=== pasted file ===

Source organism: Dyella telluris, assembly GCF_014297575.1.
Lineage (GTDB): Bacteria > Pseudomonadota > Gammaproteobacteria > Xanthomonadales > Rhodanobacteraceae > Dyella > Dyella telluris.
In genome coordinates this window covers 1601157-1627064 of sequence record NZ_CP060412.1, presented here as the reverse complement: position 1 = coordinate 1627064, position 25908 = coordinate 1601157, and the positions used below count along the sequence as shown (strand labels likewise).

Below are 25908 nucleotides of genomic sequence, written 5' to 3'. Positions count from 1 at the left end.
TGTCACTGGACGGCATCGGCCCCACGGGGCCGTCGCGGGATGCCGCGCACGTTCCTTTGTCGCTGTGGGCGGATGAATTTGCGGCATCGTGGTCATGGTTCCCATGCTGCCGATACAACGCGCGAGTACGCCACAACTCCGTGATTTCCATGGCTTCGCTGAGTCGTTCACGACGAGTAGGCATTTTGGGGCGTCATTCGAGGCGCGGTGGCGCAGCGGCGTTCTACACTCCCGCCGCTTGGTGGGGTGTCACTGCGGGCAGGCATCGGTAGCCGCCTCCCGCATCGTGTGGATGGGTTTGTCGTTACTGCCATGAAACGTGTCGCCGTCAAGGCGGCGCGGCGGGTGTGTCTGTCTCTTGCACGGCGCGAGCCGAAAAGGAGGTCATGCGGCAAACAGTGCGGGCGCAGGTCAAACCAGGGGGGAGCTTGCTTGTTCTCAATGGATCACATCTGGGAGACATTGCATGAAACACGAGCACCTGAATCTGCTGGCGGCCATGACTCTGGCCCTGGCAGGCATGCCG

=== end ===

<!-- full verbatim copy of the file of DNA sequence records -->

Source organism: Dyella telluris, assembly GCF_014297575.1.
Lineage (GTDB): Bacteria > Pseudomonadota > Gammaproteobacteria > Xanthomonadales > Rhodanobacteraceae > Dyella > Dyella telluris.
In genome coordinates this window covers 1601157-1627064 of sequence record NZ_CP060412.1, presented here as the reverse complement: position 1 = coordinate 1627064, position 25908 = coordinate 1601157, and the positions used below count along the sequence as shown (strand labels likewise).

Below are 25908 nucleotides of genomic sequence, written 5' to 3'. Positions count from 1 at the left end.
TGTCACTGGACGGCATCGGCCCCACGGGGCCGTCGCGGGATGCCGCGCACGTTCCTTTGTCGCTGTGGGCGGATGAATTTGCGGCATCGTGGTCATGGTTCCCATGCTGCCGATACAACGCGCGAGTACGCCACAACTCCGTGATTTCCATGGCTTCGCTGAGTCGTTCACGACGAGTAGGCATTTTGGGGCGTCATTCGAGGCGCGGTGGCGCAGCGGCGTTCTACACTCCCGCCGCTTGGTGGGGTGTCACTGCGGGCAGGCATCGGTAGCCGCCTCCCGCATCGTGTGGATGGGTTTGTCGTTACTGCCATGAAACGTGTCGCCGTCAAGGCGGCGCGGCGGGTGTGTCTGTCTCTTGCACGGCGCGAGCCGAAAAGGAGGTCATGCGGCAAACAGTGCGGGCGCAGGTCAAACCAGGGGGGAGCTTGCTTGTTCTCAATGGATCACATCTGGGAGACATTGCATGAAACACGAGCACCTGAATCTGCTGGCGGCCATGACTCTGGCCCTGGCAGGCATGCCG